Labour 'killing Britain's renewables industry'

Government grants to encourage families to install cleaner energy are being slashed, making green manufacturers fear for the future
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Ministers are strangling the very industry they will need to help them meet ambitious targets for renewable energy and build new ecotowns across the country, The Independent on Sunday can reveal.

The number of households installing solar panels and other clean energy systems has slumped by up to three-quarters in England and Wales because grants to make them more affordable have been slashed and rationed. Last week the energy minister Malcolm Wicks rejected widespread pleas to increase them, leading the industry to warn that it was being driven to the wall.

His unexpected rebuff flies in the face of ambitious government targets for increasing the use of renewable energy. It is committed to providing 15 per cent of Britain's needs from it by 2020, a fivefold increase in just 12 years. It has announced that all new homes must be zero carbon by 2016, and last week unveiled plans to build 10 carbon-neutral ecotowns by 2020.

The Department of Business, Enterprise and Regulatory Reform's refusal to increase grants contrasts with the Scottish government which last month trebled its funding to help families, businesses and communities to install clean energy. Last night the former environment minister Michael Meacher called its approach "unspeakable" and said that it was "unremittingly hostile to renewable energy".

He said the department was wedded to the nuclear industry and other big traditional suppliers of energy and was "going to wipe out the alternatives, while the rest of Europe was going in the other direction".

Germany, for example, has installed hundreds of times more household renewable systems than Britain. And the UK's only manufacturer of photovoltaic solar electric panels, Sharp, says that less than a week of its year-round production is installed in this country, with the rest going elsewhere in Europe.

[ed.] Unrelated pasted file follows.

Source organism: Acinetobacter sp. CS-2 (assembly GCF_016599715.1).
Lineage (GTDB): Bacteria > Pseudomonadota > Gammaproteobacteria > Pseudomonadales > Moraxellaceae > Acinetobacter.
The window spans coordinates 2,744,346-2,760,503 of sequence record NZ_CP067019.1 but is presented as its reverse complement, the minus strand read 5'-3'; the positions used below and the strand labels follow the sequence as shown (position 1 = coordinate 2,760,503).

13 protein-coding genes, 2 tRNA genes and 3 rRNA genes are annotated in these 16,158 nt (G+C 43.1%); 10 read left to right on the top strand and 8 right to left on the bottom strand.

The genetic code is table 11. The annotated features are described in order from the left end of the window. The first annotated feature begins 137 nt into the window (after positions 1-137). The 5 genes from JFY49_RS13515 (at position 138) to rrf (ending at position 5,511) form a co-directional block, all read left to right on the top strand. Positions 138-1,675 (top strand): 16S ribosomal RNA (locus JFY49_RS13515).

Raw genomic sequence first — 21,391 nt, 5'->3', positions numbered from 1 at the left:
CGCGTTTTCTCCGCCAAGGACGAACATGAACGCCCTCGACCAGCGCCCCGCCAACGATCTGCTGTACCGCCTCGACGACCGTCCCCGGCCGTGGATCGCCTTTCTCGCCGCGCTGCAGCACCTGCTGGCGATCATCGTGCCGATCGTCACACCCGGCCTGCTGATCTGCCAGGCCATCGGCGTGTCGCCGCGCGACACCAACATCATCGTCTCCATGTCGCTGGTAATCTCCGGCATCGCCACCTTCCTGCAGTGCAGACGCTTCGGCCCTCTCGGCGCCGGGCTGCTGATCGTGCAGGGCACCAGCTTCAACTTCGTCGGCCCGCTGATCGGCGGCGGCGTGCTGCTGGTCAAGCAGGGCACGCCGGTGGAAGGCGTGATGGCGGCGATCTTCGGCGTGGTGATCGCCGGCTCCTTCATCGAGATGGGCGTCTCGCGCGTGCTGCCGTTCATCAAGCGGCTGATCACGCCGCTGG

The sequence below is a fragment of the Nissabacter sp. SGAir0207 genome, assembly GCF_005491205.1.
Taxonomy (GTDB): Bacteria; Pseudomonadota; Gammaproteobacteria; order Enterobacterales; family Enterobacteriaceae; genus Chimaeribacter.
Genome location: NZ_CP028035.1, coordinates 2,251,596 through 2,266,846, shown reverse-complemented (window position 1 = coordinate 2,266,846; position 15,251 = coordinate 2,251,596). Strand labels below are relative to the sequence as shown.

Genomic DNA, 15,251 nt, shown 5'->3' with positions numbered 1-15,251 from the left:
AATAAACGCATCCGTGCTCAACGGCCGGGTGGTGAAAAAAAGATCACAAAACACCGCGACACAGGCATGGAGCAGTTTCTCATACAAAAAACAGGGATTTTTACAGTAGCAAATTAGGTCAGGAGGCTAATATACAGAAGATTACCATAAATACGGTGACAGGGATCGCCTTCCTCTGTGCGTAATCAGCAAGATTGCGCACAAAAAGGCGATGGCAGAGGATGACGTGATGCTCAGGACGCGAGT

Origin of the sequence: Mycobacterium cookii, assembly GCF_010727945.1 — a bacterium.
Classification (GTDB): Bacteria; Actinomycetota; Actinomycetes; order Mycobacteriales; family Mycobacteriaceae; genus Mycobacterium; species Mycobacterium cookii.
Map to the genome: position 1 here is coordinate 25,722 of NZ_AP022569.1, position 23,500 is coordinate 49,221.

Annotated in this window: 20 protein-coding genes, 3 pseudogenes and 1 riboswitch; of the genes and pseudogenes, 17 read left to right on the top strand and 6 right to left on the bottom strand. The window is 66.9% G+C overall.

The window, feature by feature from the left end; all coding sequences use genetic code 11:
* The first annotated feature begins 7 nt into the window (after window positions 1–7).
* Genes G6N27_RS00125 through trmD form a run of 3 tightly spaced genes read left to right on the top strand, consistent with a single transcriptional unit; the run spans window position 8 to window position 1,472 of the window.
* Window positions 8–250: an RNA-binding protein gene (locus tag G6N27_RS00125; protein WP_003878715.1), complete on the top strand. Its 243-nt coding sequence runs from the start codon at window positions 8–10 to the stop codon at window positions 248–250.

The grants programme was an instant success when it began just under two years ago. It offered up to £7,500 to install photovoltaic panels, with total payments soaring to nearly £1.4m in November 2006, more than four times expectations.

But instead of building on this success, ministers embarked on measures to choke it off. First, it rationed its payouts to just £500,000 a month, causing this entire allocation to be used up within just two hours of being open for applications in February last year.

They then slashed the maximum amount paid for photovoltaic panels by two-thirds and for wind turbines by a half, which succeeded in drastically damping down demand. For the past year payments have been running at £200,000 a month, so far beneath original expectations that the programme was heading for a £10m underspend by the time it was due to end next year.

The industry pressed ministers to restore the original grants, but instead they announced on Monday that they would merely extend them at their present low levels for another year.

Philip Wolfe, executive director of the Renewable Energy Association, which represents the industry, said last night: "If the Government's whole approach to household renewables is to eke out this pitiful programme to 2010, there will be no industry left to meet its targets for zero-carbon homes."

Mike Byrne, managing director of Solar Fusion in Dorset, says its photovoltaic installations have slumped by 60 per cent since ministers started to restrict the programme. And Jim Kenney, director of Hertfordshire-based Chelsfield Solar adds that the department's "incessant tinkering" with the grants "has caused 75 per cent reduction in the amount of domestic solar panels being installed".

The industry is braced for another serious setback if Boris Johnson replaces Ken Livingstone next month, since the London Mayor's plans to install renewables in the capital has been one of the few things keeping it going.

It has now largely given up hope that the Government will introduce effective grants and is pressing for a new system that would pay householders for any excess electricity generated from renewable sources they fed into the grid. MPs of all parties are supporting an amendment to the Energy Bill to enable this, the foundation of Germany's success.

The department said that the extension of the programme "gives business longer-term certainty and is an excellent opportunity to encourage uptake in micro-generation technologies".